Discerning as a Couple

couple in park

Discerning as an individual is something that’s covered at length in the world of Ignatian spirituality. But what about discerning as a couple? The framework my husband Chris and I use for discernment is not that different from the framework I recommend people use for discerning as an individual. The major difference is there are two people’s voices and experiences of prayer, and there is the larger context of marriage and family life in which to place the decision. So the choice is not just about what God is inviting one person to do, but also what God is inviting us as a couple and as a family to do.

Here’s the four-part framework we use, and I hope it’s helpful to others also.

1. Pray to clarify what the decision is before us.

Discernment always begins with getting clarity on the choice put before us and asking for God to be part of it. I sometimes call this passive discernment, because this is when we are in a state of pondering. Perhaps we feel the stirring towards a choice that needs to be made, but we are not 100% sure of what the concrete choice is yet. In this stage, we both take time to get quiet and talk to God. We also ponder and begin discussing with each other what decision is being put before us.

We ask ourselves:

  • What is the choice being put before us?
  • What are we noticing?
  • Why are we feeling called to discern?
  • What are the possible options to consider?

My husband and I continue praying and discussing until we have clarity on the choice before us. Once we have clarity on what we are actually discerning, we move on to the next step.

2. Gather data.

During this phase of discernment, we begin collecting data. This includes the information about how we feel as we pray with certain decisions and what are the movements of the Spirit within us (consolation and desolation). It also includes the nuts and bolts of a decision. As a couple, we weigh out the pros and cons, the financial costs, the impact on our marriage, and the impact on our children.

As we gather data, we continue to pray together and bring that to our conversation with each other, and also into our individual prayer with God. As we hold the data before us, we discuss it and weigh out our options.

Ignatius gives us many suggestions as individuals to pray through a decision, which also apply to a couple discerning together:

  • We can make a pro/con list.
  • We can ask ourselves what advice we would give to another couple in the same situation.
  • We can, within prayer or discussion, act as if we made the decision and notice what happens as we think and pray with this.
  • We can ask ourselves what choice we would be glad we made upon our death.

3. Come to a decision.

When the decision becomes clear to us, we prayerfully commit and continue to bring it before God to seek affirmation of our choice. We also continue to discuss it with each other. If appropriate to do so, we might share our decision with trusted friends or family to see if they feel our discernment is in alignment with our values and priorities.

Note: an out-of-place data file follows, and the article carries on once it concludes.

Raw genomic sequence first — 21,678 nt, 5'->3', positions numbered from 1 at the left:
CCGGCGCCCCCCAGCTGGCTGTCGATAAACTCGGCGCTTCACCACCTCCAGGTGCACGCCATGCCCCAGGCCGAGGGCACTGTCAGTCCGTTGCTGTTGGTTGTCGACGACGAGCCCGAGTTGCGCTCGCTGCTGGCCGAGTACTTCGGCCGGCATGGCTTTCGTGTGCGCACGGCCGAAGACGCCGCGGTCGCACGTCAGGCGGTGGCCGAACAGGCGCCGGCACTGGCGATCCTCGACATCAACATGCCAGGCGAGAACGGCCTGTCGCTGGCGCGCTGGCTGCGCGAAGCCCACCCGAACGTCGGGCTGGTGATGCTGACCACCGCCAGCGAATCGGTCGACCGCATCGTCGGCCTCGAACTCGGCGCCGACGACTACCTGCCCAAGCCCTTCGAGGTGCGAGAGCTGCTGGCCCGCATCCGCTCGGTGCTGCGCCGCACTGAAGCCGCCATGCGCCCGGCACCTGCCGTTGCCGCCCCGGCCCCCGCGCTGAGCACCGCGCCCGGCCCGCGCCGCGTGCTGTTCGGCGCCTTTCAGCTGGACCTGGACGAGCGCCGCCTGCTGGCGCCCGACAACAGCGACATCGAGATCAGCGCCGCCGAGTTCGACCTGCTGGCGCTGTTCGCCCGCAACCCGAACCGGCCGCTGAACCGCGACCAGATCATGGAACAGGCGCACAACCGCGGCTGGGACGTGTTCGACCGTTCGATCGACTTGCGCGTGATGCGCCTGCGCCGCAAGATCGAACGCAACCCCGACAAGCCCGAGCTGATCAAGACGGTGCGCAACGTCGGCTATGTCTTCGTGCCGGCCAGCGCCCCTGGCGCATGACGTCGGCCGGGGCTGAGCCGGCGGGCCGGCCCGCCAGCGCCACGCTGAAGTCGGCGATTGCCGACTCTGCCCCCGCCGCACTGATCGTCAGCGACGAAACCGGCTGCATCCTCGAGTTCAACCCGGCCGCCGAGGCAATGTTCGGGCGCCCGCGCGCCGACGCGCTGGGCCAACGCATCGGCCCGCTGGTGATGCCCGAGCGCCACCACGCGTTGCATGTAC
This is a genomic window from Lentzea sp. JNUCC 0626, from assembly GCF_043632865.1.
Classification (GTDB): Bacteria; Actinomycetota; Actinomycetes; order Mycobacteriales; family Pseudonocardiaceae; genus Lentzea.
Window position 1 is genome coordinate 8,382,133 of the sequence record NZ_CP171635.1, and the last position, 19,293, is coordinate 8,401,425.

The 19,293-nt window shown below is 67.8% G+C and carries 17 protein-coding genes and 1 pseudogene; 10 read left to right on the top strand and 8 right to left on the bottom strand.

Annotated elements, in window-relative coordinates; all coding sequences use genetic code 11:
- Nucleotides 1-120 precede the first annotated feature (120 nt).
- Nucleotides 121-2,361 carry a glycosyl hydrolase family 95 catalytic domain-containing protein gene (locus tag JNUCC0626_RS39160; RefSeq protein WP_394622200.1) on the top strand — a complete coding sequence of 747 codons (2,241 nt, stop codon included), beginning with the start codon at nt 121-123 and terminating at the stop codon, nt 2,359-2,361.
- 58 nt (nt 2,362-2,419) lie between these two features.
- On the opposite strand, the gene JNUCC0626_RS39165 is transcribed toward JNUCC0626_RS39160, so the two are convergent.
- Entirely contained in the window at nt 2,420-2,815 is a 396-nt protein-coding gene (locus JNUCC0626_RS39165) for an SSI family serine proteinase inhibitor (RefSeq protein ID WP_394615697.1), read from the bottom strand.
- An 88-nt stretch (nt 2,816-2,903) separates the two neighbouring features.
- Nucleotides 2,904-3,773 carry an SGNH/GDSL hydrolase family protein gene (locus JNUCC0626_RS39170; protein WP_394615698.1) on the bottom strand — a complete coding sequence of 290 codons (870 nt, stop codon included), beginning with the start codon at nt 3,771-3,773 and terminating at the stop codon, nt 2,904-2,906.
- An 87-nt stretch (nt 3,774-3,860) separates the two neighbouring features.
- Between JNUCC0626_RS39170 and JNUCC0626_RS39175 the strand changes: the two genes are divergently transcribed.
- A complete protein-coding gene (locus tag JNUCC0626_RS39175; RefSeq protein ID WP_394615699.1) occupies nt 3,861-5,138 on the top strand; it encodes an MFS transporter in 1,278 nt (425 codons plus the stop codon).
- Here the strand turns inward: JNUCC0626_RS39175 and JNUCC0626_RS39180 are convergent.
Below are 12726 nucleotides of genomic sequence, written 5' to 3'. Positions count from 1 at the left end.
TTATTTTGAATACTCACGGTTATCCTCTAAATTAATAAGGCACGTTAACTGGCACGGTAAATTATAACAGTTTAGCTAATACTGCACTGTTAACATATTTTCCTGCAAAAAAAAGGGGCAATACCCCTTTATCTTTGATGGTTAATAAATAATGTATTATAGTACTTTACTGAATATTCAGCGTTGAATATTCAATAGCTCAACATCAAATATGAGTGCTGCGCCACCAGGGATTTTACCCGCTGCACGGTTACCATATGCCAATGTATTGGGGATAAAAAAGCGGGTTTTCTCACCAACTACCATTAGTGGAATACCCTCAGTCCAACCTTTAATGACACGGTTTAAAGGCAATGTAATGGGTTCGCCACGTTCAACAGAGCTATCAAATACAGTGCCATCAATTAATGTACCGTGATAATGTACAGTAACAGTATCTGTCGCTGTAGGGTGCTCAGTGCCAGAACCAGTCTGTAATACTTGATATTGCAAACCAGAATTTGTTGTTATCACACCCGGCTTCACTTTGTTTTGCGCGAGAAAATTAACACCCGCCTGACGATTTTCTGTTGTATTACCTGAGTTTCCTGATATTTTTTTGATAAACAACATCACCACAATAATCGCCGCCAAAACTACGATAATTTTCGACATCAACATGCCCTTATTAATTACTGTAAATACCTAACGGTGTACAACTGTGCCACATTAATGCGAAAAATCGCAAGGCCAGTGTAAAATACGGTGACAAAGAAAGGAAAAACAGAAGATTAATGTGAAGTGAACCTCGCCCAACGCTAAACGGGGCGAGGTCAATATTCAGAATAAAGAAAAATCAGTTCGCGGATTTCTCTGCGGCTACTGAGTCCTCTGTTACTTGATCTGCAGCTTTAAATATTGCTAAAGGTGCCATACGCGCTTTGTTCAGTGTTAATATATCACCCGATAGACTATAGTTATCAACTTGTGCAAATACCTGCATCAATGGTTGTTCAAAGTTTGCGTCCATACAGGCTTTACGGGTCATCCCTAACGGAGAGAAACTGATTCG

As we lean into committing to our choice, we notice if things keep opening up for us to act on our choice or if things are closing. We also notice if we continue to feel an increase of faith, hope, and love as we pray with our decision.

Sometimes, we might not feel in agreement on a decision, and that means there is more time for prayer, for discernment, and for discussion. The goal in discerning together as a couple is that both of us feel at peace with the decision. A decision may mean that one of us is making more of a sacrifice than the other in regards to time, to commitment, or having to give up something, but if we wait until we both have peace and affirmation about the choice, then the sacrifices can be made out of a spirit of freedom and trust and more easily lived into.

4. Act.

Finally, when both my husband and I feel affirmed in prayer by our decision, we act on it. As we lean into our decision, we check the fruits. Are we still feeling consolation? Are we noticing an increase of faith, hope, and love? Is there anything about our decision that needs to be tweaked in any way? How is the decision impacting our marriage and our family?

As we live into the decision, we continue to seek God’s clarity and guidance through prayer.

Chris and I continue to learn that our call to discern together is ongoing and includes discerning both big and little decisions. Just like when we discern individually, the process helps us grow in our relationship with God and also in our relationship with each other.

About Becky Eldredge 89 Articles
Becky Eldredge is a writer and spiritual director in Baton Rouge, LA. She holds Bachelors and Masters Degrees in Education from Louisiana State University and a Masters in Pastoral Studies from Loyola University New Orleans. She has her Certificate in Spiritual Direction from Spring Hill College. Becky has been involved in ministry for 15 years, with the majority of her work in retreat ministry and adult faith formation. While ministry is one of her passions, her greatest joy is sharing life with her husband, Chris, and her children, Brady, Abby, and Mary. Find more from Becky at her site, http://beckyeldredge.com.

2 Comments on Discerning as a Couple

  1. This is excellent guidance for couples. Being married for over fifty years I see the wisdom in this discernment process. In retrospect, immaturity and a lack of a common pursuit of spirituality ,decisions are frequently based on individuality ,as opposed to unity as a couple.

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